- The knee-in-the-chest method, mentioned first only because it’s probably the most well known, not because it’s the best. Use caution; it can injure you or the dog.
- Walk into the dog. With your feet close to the ground, scoot quickly straight forward into your dog’s space, intercepting his jump before he has feet on you if possible.
- Ignore him or turn your back on him. The object is to wait until he stops jumping and reward that. Of course, this method is not really practical for determined jumpers.
- Grab his feet or pinch his toes. If you try this, you want to hold him up in the air for a little longer than he’d like to be there. Some dogs will get mouthy when you do this.
- Step on his back feet. This method requires you to be a bit of a contortionist. The idea is to lightly step on the dog’s back toes so that he’ll jump away.
- Add an aversive. Toss a shaker bottle at your dog’s hind feet, or spray him in the mouth with breath spray or one of the other taste deterrents. This method is very effective, but you have to be armed and ready.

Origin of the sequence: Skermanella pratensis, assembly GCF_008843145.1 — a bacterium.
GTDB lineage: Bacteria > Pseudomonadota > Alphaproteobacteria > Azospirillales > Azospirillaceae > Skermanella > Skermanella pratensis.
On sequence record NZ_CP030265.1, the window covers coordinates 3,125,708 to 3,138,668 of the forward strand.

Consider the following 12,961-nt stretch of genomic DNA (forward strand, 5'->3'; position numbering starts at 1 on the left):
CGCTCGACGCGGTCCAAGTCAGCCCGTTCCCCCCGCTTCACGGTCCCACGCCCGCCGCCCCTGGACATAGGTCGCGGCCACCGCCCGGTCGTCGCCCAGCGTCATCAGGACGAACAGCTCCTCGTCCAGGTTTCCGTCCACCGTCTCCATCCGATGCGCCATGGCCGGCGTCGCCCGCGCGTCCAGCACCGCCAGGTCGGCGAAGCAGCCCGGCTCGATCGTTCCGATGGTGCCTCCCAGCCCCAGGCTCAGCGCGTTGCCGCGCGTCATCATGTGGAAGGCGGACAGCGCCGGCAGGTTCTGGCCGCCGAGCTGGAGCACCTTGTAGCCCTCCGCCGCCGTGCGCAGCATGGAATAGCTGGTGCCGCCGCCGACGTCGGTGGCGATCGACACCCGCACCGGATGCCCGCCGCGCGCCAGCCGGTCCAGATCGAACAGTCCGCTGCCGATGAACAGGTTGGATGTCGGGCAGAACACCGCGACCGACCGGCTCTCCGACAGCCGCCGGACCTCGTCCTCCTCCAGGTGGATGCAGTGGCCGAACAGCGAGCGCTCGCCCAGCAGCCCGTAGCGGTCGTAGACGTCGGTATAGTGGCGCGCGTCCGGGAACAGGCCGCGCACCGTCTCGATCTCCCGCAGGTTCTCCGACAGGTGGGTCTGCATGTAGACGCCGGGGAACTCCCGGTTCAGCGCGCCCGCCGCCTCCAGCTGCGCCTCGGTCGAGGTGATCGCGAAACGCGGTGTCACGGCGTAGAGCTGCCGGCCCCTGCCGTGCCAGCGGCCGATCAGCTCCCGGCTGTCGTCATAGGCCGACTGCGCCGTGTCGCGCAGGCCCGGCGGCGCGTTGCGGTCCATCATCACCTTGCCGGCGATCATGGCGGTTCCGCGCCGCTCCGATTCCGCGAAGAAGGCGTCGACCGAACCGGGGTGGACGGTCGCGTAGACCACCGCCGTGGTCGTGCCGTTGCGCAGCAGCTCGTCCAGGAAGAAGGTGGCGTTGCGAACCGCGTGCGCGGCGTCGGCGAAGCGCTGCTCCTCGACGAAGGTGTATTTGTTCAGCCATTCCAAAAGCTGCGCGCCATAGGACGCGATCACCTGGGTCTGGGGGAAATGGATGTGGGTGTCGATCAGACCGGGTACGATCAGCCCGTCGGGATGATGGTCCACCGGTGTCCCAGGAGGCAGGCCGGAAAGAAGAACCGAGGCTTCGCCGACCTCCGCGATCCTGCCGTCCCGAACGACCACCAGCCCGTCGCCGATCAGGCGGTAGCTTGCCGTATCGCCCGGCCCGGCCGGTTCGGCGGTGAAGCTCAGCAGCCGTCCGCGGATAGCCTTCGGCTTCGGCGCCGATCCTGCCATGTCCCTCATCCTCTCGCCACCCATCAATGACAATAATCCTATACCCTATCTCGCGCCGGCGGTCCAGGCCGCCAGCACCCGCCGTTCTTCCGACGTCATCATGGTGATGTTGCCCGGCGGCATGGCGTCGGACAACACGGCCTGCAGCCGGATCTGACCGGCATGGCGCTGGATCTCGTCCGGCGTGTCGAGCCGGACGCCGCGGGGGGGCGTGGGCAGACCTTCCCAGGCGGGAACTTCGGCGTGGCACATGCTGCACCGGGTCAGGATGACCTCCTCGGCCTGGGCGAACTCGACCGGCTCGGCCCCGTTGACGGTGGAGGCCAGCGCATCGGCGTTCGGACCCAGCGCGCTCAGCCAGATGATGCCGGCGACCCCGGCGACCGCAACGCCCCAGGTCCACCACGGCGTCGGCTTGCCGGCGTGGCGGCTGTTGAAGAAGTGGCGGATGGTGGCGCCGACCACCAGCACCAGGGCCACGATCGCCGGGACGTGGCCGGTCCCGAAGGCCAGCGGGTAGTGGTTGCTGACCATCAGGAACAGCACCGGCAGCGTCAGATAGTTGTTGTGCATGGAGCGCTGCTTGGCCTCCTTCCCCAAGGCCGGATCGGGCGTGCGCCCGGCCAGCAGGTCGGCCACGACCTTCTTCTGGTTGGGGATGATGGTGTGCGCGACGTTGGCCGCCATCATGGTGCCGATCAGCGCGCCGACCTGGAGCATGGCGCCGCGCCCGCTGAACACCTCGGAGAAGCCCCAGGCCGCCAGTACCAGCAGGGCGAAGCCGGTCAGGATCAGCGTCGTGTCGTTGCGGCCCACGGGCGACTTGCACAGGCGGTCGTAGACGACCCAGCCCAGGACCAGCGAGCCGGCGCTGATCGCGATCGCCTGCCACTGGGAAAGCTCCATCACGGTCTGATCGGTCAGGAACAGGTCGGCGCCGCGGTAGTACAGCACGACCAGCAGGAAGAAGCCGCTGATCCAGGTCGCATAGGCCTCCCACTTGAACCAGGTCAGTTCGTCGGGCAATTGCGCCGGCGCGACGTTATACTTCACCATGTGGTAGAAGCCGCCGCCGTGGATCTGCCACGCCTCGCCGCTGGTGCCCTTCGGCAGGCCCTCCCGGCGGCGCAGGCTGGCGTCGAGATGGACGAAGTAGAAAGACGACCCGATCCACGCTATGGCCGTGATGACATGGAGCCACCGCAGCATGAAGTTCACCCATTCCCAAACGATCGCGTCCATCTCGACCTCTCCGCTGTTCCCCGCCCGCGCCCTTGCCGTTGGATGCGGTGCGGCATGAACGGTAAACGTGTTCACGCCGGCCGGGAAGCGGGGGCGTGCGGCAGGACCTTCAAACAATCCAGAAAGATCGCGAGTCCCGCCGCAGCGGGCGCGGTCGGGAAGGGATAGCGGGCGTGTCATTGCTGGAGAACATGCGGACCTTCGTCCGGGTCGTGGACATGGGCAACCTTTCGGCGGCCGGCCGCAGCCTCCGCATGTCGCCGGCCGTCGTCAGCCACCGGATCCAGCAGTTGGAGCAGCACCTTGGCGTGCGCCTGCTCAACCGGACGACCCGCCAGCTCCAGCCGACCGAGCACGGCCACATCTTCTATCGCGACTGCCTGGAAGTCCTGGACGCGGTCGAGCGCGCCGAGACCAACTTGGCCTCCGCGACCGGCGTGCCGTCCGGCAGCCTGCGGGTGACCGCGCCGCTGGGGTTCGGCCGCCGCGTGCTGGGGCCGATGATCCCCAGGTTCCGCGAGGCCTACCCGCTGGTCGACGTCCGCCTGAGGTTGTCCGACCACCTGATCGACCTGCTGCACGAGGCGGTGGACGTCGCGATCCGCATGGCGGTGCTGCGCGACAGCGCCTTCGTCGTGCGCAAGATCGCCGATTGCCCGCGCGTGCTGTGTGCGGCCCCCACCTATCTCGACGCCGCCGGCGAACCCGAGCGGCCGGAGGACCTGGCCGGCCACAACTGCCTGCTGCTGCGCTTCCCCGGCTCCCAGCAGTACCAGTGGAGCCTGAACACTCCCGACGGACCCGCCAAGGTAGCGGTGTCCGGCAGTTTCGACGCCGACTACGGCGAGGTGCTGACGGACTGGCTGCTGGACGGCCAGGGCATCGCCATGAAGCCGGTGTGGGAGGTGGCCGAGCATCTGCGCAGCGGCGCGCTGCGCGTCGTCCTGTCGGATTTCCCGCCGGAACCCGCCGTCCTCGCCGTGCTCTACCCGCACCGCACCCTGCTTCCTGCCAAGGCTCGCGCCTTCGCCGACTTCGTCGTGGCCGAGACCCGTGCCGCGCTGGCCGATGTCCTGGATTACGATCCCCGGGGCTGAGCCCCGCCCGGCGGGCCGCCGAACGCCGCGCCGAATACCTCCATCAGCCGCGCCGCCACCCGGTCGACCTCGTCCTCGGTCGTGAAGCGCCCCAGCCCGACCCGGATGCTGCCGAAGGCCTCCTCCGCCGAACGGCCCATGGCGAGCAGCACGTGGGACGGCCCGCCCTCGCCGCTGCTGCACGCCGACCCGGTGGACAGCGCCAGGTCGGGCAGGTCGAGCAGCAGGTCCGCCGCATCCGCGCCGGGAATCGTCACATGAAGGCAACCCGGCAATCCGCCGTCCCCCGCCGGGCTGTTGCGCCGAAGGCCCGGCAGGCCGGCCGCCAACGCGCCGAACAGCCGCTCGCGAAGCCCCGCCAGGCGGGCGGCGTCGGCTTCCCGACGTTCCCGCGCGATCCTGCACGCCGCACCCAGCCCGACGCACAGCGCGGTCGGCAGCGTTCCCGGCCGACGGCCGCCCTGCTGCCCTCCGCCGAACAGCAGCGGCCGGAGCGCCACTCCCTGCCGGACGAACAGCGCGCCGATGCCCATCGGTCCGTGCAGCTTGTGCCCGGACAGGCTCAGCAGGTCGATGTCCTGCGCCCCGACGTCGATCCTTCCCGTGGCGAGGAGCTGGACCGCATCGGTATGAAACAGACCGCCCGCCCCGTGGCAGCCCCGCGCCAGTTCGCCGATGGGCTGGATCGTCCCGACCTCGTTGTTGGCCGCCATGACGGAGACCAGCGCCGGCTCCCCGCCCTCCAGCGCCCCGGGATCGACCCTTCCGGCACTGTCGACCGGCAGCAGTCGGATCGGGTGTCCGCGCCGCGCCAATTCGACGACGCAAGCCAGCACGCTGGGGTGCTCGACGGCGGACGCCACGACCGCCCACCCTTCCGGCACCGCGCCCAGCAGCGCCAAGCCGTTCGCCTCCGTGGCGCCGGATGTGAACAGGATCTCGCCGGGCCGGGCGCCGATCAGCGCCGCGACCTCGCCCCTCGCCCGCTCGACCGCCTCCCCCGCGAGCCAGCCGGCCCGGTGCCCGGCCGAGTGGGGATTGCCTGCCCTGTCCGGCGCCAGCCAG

- Bonk him on the head. This method is not necessarily recommended, but it is effective for some dogs. It’s not advisable for a soft or shy dog. If you try it, use something other than your hand that can’t injure your dog, like an empty 2-liter soda bottle or a towel that is rolled into a log and taped. Show caution — some dogs will react with aggression, others with shyness.
Whatever correction you use, be prepared so you can correct your dog every time he jumps. Switch to something else if what you’re doing isn’t working reasonably quickly. Remember, just correcting him isn’t enough; you have to teach him to do something else, too.
Some dogs find jumping up so self-reinforcing that they don’t need any external reinforcement to continue the behavior. As mentioned previously, to them, jumping up is fun, or adds a little excitement to an otherwise dull day. They are more likely to need the addition of an aversive to reduce or eliminate the behavior.